The American Speech-Language-Hearing Association (ASHA, 1999) provides a detailed and widely accepted definition of stuttering, which identifies physiological, psychological, motor, linguistic, and/or auditory factors as possibly contributing to its occurrence. Despite extensive research, the impact of these factors on stuttering has yet to be fully explored and understood. Although many explanations have been proposed in relation to its causes, none of the existing theories provides a full account of all aspects of the disorder, which leaves its underlying mechanisms unknown. Various theories of stuttering relate this disorder to deficits in linguistic processes, such as semantic encoding (e.g., Bosshardt et al., 2002 and Hennessey et al., 2008), grammatical encoding (e.g., Prins, Main, & Wampler, 1997), and phonological encoding (PE) (e.g., Burger and Wijnen, 1999, Hennessey et al., 2008 and Sasisekaran and De Nil, 2006). The present study investigated a possible relationship between PE and stuttering, and is therefore concerned with one of the linguistic theories, the Covert Repair Hypothesis (CRH) (Postma & Kolk, 1993). Postma and Kolk (1993) used Levelt's (1989) model of speech production and Dell's (1986) connectionist model of PE in postulating the CRH, which suggested that stuttering is caused by a disturbance in the formulating component of the speech production system. More specifically, Postma and Kolk (1993) stated that individuals who stutter are slower in PE than individuals who do not stutter. The hypothesis suggests that phonetic plans cannot be completed and sent to the articulatory buffer as quickly as in fluent speakers. This delay is detected by the internal feedback loop as an error that needs correction, and, as a consequence, covert repairs occur. At the same time, the speech articulator overtly compensates for this delay by manifesting different stuttering symptoms including repetitions, audible prolongations, and inaudible prolongations (blocks). If the error is found in the coda of a syllable (e.g., /t/ in cat), PE will continue until the correct phoneme is chosen, which will result in overt repetitions of the onset (i.e., initial sound) and nucleus (i.e., vowel) of the syllable (/kæ-kæ-kæ/). If there is an error in the sound following a continuant (e.g., /Λ/ in luck), the continuant is audibly prolonged until the phoneme is encoded. Errors in the onset of words or syllables will result in inaudible prolongations. Speech flow will be interrupted for repairs, but the speaker may begin moving the articulators and building up muscle tension, which is recognized as a block. In any of these events, overt speech will contain the primary symptoms of stuttering. Postma and Kolk (1993) view these as adaptation symptoms that represent the articulator's attempts to cope with the impaired system, but which creates an asynchrony between the phonological and the motor systems. To support this notion, the fluency enhancing effect of a slower speech rate on stuttering is used, which, according to Postma and Kolk (1993), comes from the greater amount of time that is provided for PE. By decreasing the speech rate, the articulator works more slowly and is synchronized with the phonological encoder. There is a growing body of literature that has examined PE in individuals who stutter. Through use of various methodologies, PE has been investigated in both adults who stutter (AWS) and children who stutter (CWS), with each producing variable findings. 1.1. Studies on PE in stuttering Studies that focused on PE in stuttering have used a variety of paradigms, including phonological priming, nonword repetition, phonological (rhyme and phoneme) monitoring, as well as several others. Phonological priming is the paradigm most frequently used to examine the relationship between PE and stuttered speech. Wijnen and Boers (1994) and Burger and Wijnen (1999) used a phonological priming task, which was developed by Meyer, 1990 and Meyer, 1991. This task requires that participants produce a target word after being visually presented with a semantically related cue word, with cue-target word pairs being learned beforehand. Two conditions are created: the homogeneous condition, in which the target words share either the onset (C-prime) or the onset and nucleus (CV-prime), and the heterogeneous condition, in which the target words are phonologically unrelated, that is, they do not share an onset. It is assumed that phonologically related words will prime one another and that the priming effect will increase as the number of shared phonemes increases (Wijnen & Boers, 1994). Therefore, speech onset latencies (SOL) in homogeneous conditions should be shorter than in heterogeneous conditions, and SOL should be shorter in CV-prime when compared to C-prime. Since the CRH suggested that PE is slower in individuals who stutter, and stuttering usually occurs at the beginning of a word (on the first syllable), the predictions were that (a) a C-prime would not decrease SOL in individuals who stutter because the PE of the remaining segments in the syllable could be slower, and (b) a CV-prime should alleviate the PE problem, at least with regard to the initial syllable, which would result in reduced SOL (Wijnen & Boers, 1994). Whether phonological priming is associated with PE or phonetic planning or a combination of both is debatable. However, as postulated by the CRH, stuttering occurs due to the covert repair of errors caused by slower PE but which remain undetected until the phonetic plan is inspected by the internal feedback loop. It may be inferred that, regardless of which of the two processes are facilitated by priming, the presumed culprit of the problem (i.e., the delay in the formation of the phonetic plan) should be eradicated. Wijnen and Boers (1994) reported that adults who do not stutter (ANS) produced significantly different SOL in all three conditions, while AWS produced significantly shorter SOL in the CV- but not in the C-homogeneous condition when compared to the heterogeneous condition. This means to say that the two groups responded differently to phonological priming, as confirmed by a significant group by condition interaction, which was interpreted as supportive of the CRH. Burger and Wijnen (1999), however, found that the priming effect was the same for both groups: the participants produced shorter SOL in homogeneous than heterogeneous conditions, with the CV-homogeneous condition priming significantly better than the C-homogeneous condition. Although AWS were generally slower than ANS in their responses, since the two groups responded to priming in the same way, the findings were interpreted as not supportive of the CRH. Additional priming studies have used picture naming tasks with phonological primes presented auditorily (Byrd et al., 2007, Hennessey et al., 2008 and Melnick et al., 2003). Melnick et al. (2003) measured the speech response times of CWS and children who do not stutter (CNS) during three types of phonological priming: no prime, related prime, and unrelated prime. In the no prime condition, children were asked to name pictures as quickly as possible following their presentation. In the related prime and unrelated prime conditions, responses were auditorily primed by the initial syllable of the target word and a syllable unrelated to the target response. In both groups, the related prime condition produced significantly shorter response times than the no prime condition. A lack of significant between-group differences in any of the conditions and the absence of significant interactions did not provide support for the CRH. Byrd et al. (2007) investigated the effects of neutral, holistic, and incremental auditory priming on picture naming in three- and five-year-old CWS and CNS. During the neutral auditory, incremental, and holistic priming conditions, the participants were presented with the following cues: a pure tone prior to picture presentation, the onset of the target word prior to picture presentation, and the entire word without the onset prior to picture presentation. To compare the holistic and incremental conditions, the neutral SOL was subtracted from the holistic SOL and from the incremental SOL. Three-year-old children were faster in picture naming during the holistic than during the incremental priming condition. While CNS became faster during the incremental when compared to the holistic priming condition as they reached the age of five years, CWS did not. Byrd et al. (2007) suggested that PE development may be delayed in CWS. Hennessey et al. (2008) used semantically related, phonologically related, and unrelated auditory primes during picture naming to investigate semantic and PE in AWS. They also measured response times during word-nonword comparison tasks to examine phonetic planning in AWS. The findings resembled those previously reported by Burger and Wijnen (1999): overall AWS responded slower than their controls, but there was no significant group by condition interaction. This suggested that they did not significantly differ from ANS in semantic, phonological, and phonetic encoding skills, thereby providing no evidence of a causal relationship between these processes and stuttering. Nonword repetition involves the presentation of novel phonological sequences, which are then temporarily stored in the memory and recalled upon request. This task is often used for assessing the phonological working memory (e.g., Anderson, Wagovich, & Hall, 2006), and, as such, it has also been utilized to explore PE in stuttering. Hakim and Bernstein Ratner (2004), Anderson et al. (2006), Bakhtiar, Ali, and Sadegh (2007), and Anderson and Wagovich (2010) used nonword repetition to study the phonological abilities of CWS who were matched with CNS on various standardized measures of language, articulation, intelligence, and/or short-term memory. Hakim and Bernstein Ratner (2004) reported that CWS were less accurate than CNS in two-, three-, four-, and five-syllable nonword repetition and that they made more phoneme errors than CNS; however, the difference reached significance only for three-syllable stimuli. Similarly, Anderson et al. (2006) found significantly more incorrect repetitions of two- and three-syllable nonwords and more phoneme errors in CWS than in CNS, with Anderson and Wagovich (2010) confirming the former. These outcomes were attributed to a phonological processing deficit (Hakim & Bernstein Ratner, 2004) and weaker phonological working memory (Anderson et al., 2006). Contrary to these studies, Bakhtiar et al. (2007) did not find significant differences between CWS and CNS during repetition of two-, three-, four-, and five-syllable nonwords. More recently, Smith, Sadagopan, Walsh, and Weber-Fox (2010) examined nonword repetition abilities in adults. Along with analyzing behavioral accuracy scores for nonwords produced in isolation and in a carrier phrase, kinematic data regarding the consistency of articulatory coordination were investigated as well. Behaviorally, AWS did not differ from ANS. However, AWS had higher lip aperture variability than ANS, and this difference was more pronounced for longer, phonologically more complex nonwords. In addition, even when this variability decreased with practice, it did not reach the stability levels of ANS. Therefore, while the behavioral data did not provide evidence of a phonological deficit in AWS, the kinematic findings did. Rhyme monitoring relies primarily on the PE of visually or auditorily presented cue-target word pairs. The processing of phonological information is a prerequisite for comparing word endings and for making rhyme decisions. Bosshardt and Fransen (1996) and Bosshardt et al. (2002) used rhyme and category recognition tasks to measure the speed of phonological and semantic encoding in AWS. AWS were slower than ANS in retrieving semantic but not phonological information when making category and rhyme decisions for target words embedded in silently read sentences (Bosshardt & Fransen, 1996). Furthermore, AWS did not differ from ANS in the accuracy and speed of PE across the conditions when making rhyme decisions for word pairs with and without sentence generation as a concurrent task. These findings suggested that AWS do not have PE deficits (Bosshardt et al., 2002). In addition, Weber-Fox, Spencer, Spruill, and Smith (2004) examined the phonological processes of AWS by recording their event-related brain potentials, response accuracy, and manual response times during a silent rhyme judgment task. Stimuli were visually presented cue-target word pairs, which were either congruent (similar in orthography and rhyming or different in orthography and not rhyming) or incongruent (similar in orthography, but not rhyming or different in orthography, but similar in rhyming). The latter condition required more cognitive processing than the former. Results showed that AWS had significantly slower response times than ANS in the incongruent condition. No other between-group differences were observed. The authors concluded that it is the greater difficulty in cognitive processing and not phonological processing that may be an underlying component of stuttering. Similar to rhyme monitoring, phoneme monitoring requires the PE of presented stimuli. Sasisekaran and De Nil (2006) and Sasisekaran, De Nil, Smyth, and Johnson (2006) used a silent phoneme monitoring task, during which the participants noted the presence or the absence of a certain phoneme in the names of presented pictures. In both studies, AWS were significantly slower in phoneme monitoring than ANS. No significant between-group differences were found for phoneme monitoring of auditorily presented words (Sasisekaran & De Nil, 2006) or for simple manual response speed, auditory monitoring, and overt picture naming (Sasisekaran et al., 2006). These findings were interpreted as indicative of delayed PE in AWS. In addition to the above described methodologies, other paradigms have been used to investigate PE in stuttering. These include the analysis of dysfluency clusters in spontaneous speech (LaSalle & Conture, 1995), the analysis of covertly and overtly produced tongue-twisters (Brocklehurst & Corley, 2011), repetition priming of early and late acquired words (Anderson, 2008), and picture naming of phonologically dense and sparse words (Arnold et al., 2005, Bernstein Ratner et al., 2009 and Newman and Bernstein Ratner, 2007). LaSalle and Conture (1995) examined the frequency, type, and possible causes of stuttering moments in between- and within-word dysfluency clusters in the spontaneous speech of CWS and CNS. The purpose of their study was to investigate whether stuttering moments result from covert repairs of errors that have been detected in the phonetic plan. Based on the location of stuttering within a dysfluency cluster, inferences were made about the type of repair (overt or covert) by which it was precipitated. The analysis of the position of stuttering within dysfluency clusters suggested that stuttering moments were just as likely to occur on any word in the cluster as they were on either overt or covert errors (i.e., overt or covert repairs), which was interpreted as lending support to the CRH (LaSalle & Conture, 1995). Brocklehurst and Corley (2011) investigated PE in AWS by analyzing the error count during covert and overt tongue-twister productions. AWS produced significantly more errors than ANS in both conditions, but there was no correlation between the number of covert errors and the number of stuttering moments. Therefore, while a PE deficiency may be one of the many features of stuttering, there was no evidence of PE errors directly precipitating overt stuttering. Anderson (2008) measured the effect of repetition priming and word acquisition age on picture naming speed in preschool CWS. Both variables presumably influence the connection between semantic and phonological word representations. CWS and CNS could not be distinguished based on their naming latencies. However, repetition priming of late acquired words significantly improved naming accuracy in CWS. This effect was not detected in CNS, who were at or near ceiling performance, possibly due to having stronger semantic-phonological connections than CWS. Arnold et al. (2005) used phonologically dense and phonologically sparse words in a picture naming task to compare PE between preschool CWS and CNS. Phonologically dense words have many phonological neighbors (i.e., words phonologically different in only one phoneme), while phonologically sparse words have few phonological neighbors. The results indicated that preschool children produce phonologically dense words slower and less accurately than phonologically sparse words. There were no significant differences between the two groups, which suggested that CWS and CNS do not differ in their PE abilities. The effect of phonological neighborhood density on the speed and accuracy of picture naming was further investigated in CWS by Bernstein Ratner et al. (2009) and in AWS by Newman and Bernstein Ratner (2007). Similar to Arnold et al.’s (2005) findings, no significant between-group differences were found for either children or adults, suggesting that a causal relationship between PE and stuttering is unlikely. 1.2. The present research The previous research has attempted to examine whether slower and/or deficient PE may be one of the underlying mechanisms of stuttering. The inconsistency of reported findings is not a unique occurrence: investigations of any component involved in speech-language production have yet to produce uniform results. While the heterogeneity of the stuttering population (e.g., differences in stuttering onset, symptomatology, severity) may contribute to such varied findings, methodological differences among research studies might well be an additional problem. Because different research paradigms and participants of varying age ranges have been used to assess a speech-language component of interest, adequate comparisons of obtained results are not always possible. Despite or perhaps because of the contradictory reports, the possibility of a relationship between PE and stuttering cannot be ruled out and warrants further investigation. The main goal of the present study was to obtain additional data regarding PE in AWS and to examine the predictions of the CRH with this population. For this purpose, the phonological priming task described in Wijnen and Boers (1994) and Burger and Wijnen (1999) was modified (see Section 2.2) and used. The reasons for choosing this particular paradigm were three-fold. First, it has been suggested that deficient or, as specified by the CRH, slower PE underlies stuttering, and some evidence supporting this notion is available (e.g., Sasisekaran and De Nil, 2006 and Wijnen and Boers, 1994). A phonological priming task that facilitates word encoding by providing initial phoneme(s) should result in SOL that decreases as the length of the provided phoneme string increases. If PE is slower or somehow deficient in stuttering, the pattern of SOL changes in AWS should differ from the pattern of SOL changes in ANS when both types of participants are under the same phonological priming conditions (e.g., Burger and Wijnen, 1999 and Hennessey et al., 2008). Second, if stuttering dysfluencies occur due to slower PE and subsequent covert repairs (CRH, Postma & Kolk, 1993), phonological priming conditions, especially those that provide a longer phoneme string, should decrease stuttering frequency in AWS (CRH, Postma & Kolk, 1993). And third, by using an already existing paradigm it was possible to compare the present findings to the data reported by earlier, methodologically similar studies (Burger and Wijnen, 1999, Hennessey et al., 2008 and Wijnen and Boers, 1994). To summarize, the phonological priming task used in the present study allows for both response speed and stuttering frequency analyses as well as direct comparison with earlier studies, while the other previously used paradigms do not. For example, all earlier methodologies would have enabled collection of data related to response speed under various conditions; however, some designs (a) did not use overt speech, thus eliminating the possibility of stuttering frequency analysis (e.g., Bosshardt and Fransen, 1996, Sasisekaran and De Nil, 2006, Sasisekaran et al., 2006 and Weber-Fox et al., 2004), (b) assessed CWS (e.g., Arnold et al., 2005, Bakhtiar et al., 2007 and Byrd et al., 2007), thus eliminating the possibility of comparing the present data to earlier data obtained for AWS, and/or c) used auditorily presented primes (e.g., Hennessey et al., 2008 and Melnick et al., 2003), thus introducing a possible confounding effect of central auditory processing deficits on stuttering (e.g., Blood, 1996, Blood and Blood, 1984 and Cimorell-Strong et al., 1983). Considering the postulates of the CRH and the existing research, it was hypothesized that if slower or deficient PE underlies stuttering, (a) AWS would have longer SOL than ANS in the heterogeneous and C-homogeneous conditions, but not in the CV-homogeneous condition, (b) the priming effects of the C- and CV-homogeneous conditions would be different for AWS when compared to ANS, and (c) stuttering frequency would decrease in the CV-homogeneous, but not the C-homogeneous condition for AWS. These findings would not only confirm that PE may be deficient in AWS, but they would lend additional support to the CRH.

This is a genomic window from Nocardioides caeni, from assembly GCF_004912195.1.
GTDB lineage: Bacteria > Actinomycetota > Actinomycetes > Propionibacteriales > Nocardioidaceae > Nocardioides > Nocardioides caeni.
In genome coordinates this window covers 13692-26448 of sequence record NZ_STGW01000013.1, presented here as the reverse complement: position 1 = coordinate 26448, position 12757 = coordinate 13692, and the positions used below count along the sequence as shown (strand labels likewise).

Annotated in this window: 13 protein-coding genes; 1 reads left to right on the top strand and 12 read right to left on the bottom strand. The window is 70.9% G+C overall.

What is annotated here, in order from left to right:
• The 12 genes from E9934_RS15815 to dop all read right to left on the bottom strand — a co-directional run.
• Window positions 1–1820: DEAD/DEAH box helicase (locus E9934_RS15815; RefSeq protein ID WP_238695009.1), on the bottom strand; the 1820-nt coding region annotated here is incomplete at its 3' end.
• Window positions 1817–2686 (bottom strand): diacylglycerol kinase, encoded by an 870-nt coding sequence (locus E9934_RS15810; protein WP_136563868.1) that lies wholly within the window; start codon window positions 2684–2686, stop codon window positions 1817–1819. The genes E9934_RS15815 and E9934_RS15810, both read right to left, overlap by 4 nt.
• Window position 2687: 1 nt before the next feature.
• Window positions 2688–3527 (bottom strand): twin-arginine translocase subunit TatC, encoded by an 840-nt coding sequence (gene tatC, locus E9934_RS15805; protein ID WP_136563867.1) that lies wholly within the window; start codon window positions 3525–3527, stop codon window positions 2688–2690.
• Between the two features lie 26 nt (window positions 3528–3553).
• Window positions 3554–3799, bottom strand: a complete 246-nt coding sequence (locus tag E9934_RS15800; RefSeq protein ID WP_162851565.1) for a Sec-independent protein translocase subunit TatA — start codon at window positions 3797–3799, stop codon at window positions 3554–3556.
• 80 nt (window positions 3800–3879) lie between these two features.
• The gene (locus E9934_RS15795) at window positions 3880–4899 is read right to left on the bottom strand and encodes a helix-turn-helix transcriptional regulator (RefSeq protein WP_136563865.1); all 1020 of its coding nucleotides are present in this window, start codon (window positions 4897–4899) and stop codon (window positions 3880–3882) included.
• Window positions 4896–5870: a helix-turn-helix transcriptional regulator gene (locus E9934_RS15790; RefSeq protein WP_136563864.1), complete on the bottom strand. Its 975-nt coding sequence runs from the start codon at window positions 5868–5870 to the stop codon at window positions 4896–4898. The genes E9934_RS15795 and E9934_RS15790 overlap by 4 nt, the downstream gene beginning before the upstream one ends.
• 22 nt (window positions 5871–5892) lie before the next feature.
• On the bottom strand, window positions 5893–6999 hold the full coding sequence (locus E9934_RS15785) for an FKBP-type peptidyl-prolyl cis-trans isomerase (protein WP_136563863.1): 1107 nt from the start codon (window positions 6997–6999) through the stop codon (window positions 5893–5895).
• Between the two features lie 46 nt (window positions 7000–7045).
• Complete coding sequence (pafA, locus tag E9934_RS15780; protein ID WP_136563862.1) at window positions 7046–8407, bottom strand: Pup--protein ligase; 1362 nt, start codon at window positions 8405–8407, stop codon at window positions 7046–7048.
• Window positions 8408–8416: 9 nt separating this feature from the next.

نتیجه گیری انگلیسی
The three main findings of this investigation can be summarized as follows: (a) AWS produced significantly longer SOL values than ANS overall, (b) the phonological priming effect on SOL was similar for AWS and ANS, and (c) stuttering frequency did not decrease as the length of the provided phoneme sequence increased. When these findings are viewed in relation to the CRH, it can be concluded that the present data provide no evidence to support the hypothesis. When compared to earlier studies that used phonological priming to examine PE in AWS, the present findings support Burger and Wijnen (1999) and Hennessey et al. (2008), but not Wijnen and Boers (1994).